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Does Instagram really suck? Or do you just hate change.

July 2022 - Social & Influencer • Opinion

RIP Our Favourite Photo Sharing App. Or is it?

We caught up with our social media strategist, Danielle Dullaghan, to get her hot take on Instagram's new push for reels instead of photos. Here's what she had to say...
Dani, over to you...

Ok, so the inevitable happened, Instagram is going *mostly* video first - and that sucks if you’ve built a career as a photo-first content creator. 

The thing is, you only think you want Instagram to be a photo-sharing app, but actually, you don't.

Binge Bash Bosh

Subconsciously, as social content consumers we've been gravitating towards video, without Instagram really pushing it until now. The fact is, photo only content will never be as captivating to consume on social media as video. Photos don’t keep you on the app (...and videos probably won’t either, eventually - hellooo Metaverse). 
That’s why we binge Netflix, TikTok & YouTube. Video content is a lot more addictive than photo-sharing content. 

Social itself is addictive, this isn’t news. There are plenty of studies that show how likes and retweets affect the rewards systems in our brains - we know this negatively impacts our health and so a lot of platforms are getting rid of likes, dislikes or hiding them. So, what next? What is going to keep us on the platform? Addicting. Video. 

Not Everyone on Instagram is a Creator 

Most of the people on Instagram are not creators, but observers. We get so wrapped up in our own bubble. It’s very easy as content creators or advertisers to think everyone wants to see photos and while it is 100% true that some do (including me) the data and the power of TikTok tells another story. Two things can be true at the same time, but if I was Instagram, I’d probably make the same changes too.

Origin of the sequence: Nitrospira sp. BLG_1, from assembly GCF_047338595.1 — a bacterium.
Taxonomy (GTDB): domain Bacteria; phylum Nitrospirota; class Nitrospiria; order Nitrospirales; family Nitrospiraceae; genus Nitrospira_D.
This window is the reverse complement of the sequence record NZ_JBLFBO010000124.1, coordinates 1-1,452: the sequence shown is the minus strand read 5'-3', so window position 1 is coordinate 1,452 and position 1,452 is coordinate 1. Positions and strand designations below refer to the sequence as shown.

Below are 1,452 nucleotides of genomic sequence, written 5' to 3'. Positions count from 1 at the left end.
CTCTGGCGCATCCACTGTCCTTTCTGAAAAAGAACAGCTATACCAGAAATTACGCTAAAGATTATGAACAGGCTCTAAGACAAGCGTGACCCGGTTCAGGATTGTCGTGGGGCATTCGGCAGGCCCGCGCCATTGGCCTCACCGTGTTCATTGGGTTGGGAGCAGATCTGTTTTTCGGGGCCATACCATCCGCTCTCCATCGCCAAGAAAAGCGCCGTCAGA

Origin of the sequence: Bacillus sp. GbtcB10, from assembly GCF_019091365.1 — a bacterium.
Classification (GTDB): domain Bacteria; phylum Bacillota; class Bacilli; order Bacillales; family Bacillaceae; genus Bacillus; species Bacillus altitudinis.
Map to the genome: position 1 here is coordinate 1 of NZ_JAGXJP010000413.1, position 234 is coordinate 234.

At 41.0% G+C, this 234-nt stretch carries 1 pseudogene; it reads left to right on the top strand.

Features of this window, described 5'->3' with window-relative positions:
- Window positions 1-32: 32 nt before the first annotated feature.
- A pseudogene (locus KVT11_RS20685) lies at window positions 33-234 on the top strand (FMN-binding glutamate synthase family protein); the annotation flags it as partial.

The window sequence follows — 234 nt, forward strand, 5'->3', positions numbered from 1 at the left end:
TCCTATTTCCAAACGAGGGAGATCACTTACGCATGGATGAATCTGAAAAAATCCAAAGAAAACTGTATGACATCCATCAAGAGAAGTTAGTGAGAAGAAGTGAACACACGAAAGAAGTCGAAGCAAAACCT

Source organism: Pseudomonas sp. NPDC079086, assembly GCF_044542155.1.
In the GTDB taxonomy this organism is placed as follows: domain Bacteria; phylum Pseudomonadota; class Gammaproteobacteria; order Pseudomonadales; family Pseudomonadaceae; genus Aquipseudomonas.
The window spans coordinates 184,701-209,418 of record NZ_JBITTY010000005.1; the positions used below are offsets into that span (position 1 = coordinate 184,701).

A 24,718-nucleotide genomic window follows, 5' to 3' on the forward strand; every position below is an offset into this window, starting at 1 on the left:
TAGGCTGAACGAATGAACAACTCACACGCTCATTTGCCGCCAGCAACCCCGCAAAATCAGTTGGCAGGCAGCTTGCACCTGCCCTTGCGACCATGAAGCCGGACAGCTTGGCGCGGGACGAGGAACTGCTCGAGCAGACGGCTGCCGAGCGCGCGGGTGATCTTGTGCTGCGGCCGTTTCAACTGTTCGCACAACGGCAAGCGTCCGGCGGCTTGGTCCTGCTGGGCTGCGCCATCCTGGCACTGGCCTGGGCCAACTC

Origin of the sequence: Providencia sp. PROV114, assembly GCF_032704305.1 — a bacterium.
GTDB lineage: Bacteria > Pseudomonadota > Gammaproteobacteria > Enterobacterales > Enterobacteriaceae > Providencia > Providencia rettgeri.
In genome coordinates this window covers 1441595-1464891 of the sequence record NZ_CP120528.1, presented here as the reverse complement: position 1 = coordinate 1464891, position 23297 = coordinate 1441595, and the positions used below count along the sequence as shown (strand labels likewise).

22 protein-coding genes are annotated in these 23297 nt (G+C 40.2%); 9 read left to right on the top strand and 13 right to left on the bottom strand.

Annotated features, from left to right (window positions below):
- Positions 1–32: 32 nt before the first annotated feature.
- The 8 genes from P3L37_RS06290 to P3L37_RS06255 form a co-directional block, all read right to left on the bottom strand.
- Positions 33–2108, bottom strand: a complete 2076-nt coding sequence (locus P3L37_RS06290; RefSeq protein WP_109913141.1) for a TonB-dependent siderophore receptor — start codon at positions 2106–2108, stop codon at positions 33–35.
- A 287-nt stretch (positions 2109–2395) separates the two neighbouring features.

Let’s not hide behind “we want to see photos of our friends” you can still do this on Instagram, there will always be a photo sharing option, close friends stories and they’ve also added a favourites list so you’ll still see your friends content when it’s posted. 
Adam Mosseri, Head of Instagram, spoke out in a video posted on Twitter both defending and explaining the recent news.

The Key to Success? Innovation.

The slow death that is Tumblr, MySpace etc. Those that don’t keep up, get left behind. Just because we don’t like change, doesn’t mean it shouldn’t happen. Listening to the comments and feedback of users is one thing, but looking at raw data, competition and time spent is another. Not everyone speaks up, not everyone creates - most of us are just scrollers.

If Instagram doesn't change now, then who’s to say they wouldn’t follow in the footsteps of their old friends like MySpace and Bebo. Snapchat has slowly changed over the years, yet they’ve still got video/video storytelling content at the heart. 

What’s Next for Photo First Creators?

With all that said, it's disheartening that anyone who may have made a career out of photo-first content creation is now struggling to grow and reach their existing and new audiences - the only thing you can really do is to up-skill on video editing if you still want to thrive as a content creator on Instagram. 

Social media is new, content creation is new, social media influencing is new. This will not be the first or last time that creators are going to get thrown an axe and have to switch gears. 

Content creators are absolutely crucial to a platform's success - we saw this with the TikTok creator programme. Platforms need to give creators a dig out, help and guide them through this transition. 

The creator economy is not stable and who knows if it will ever be. If you’re a creator - accepting that you may need to upskill and adapt to the powers that be might be your only way to continue on the path of social influence.
Those who are willing to change will be the ones who come out on top, and yeah, that sucks. Change sucks. However, for every creator that can’t adapt to video, there’s another creator who’s watching Premier Pro tutorials on YouTube and editing reels. 

Important Note: Photography isn’t Dead. 

The art of photography isn’t dead, it’ll never be dead, but using Instagram to showcase your talent is. 

Lifestyle photography is not what’s hitting for people anymore (Shout-out to BeReal) but maybe there’s still room for an app to replace what Instagram was? 

Will all the algorithm changes be worth it? Who knows, Instagram doesn’t want creators to duplicate content on Instagram from TikTok. After-all, who wants to see the same things on TikTok as you would on Reels? 
Bring back Bebo, Facebook albums and digital cameras in nightclubs, anyone?
If you want to talk about what this means for your business, slide on over into our DMs.

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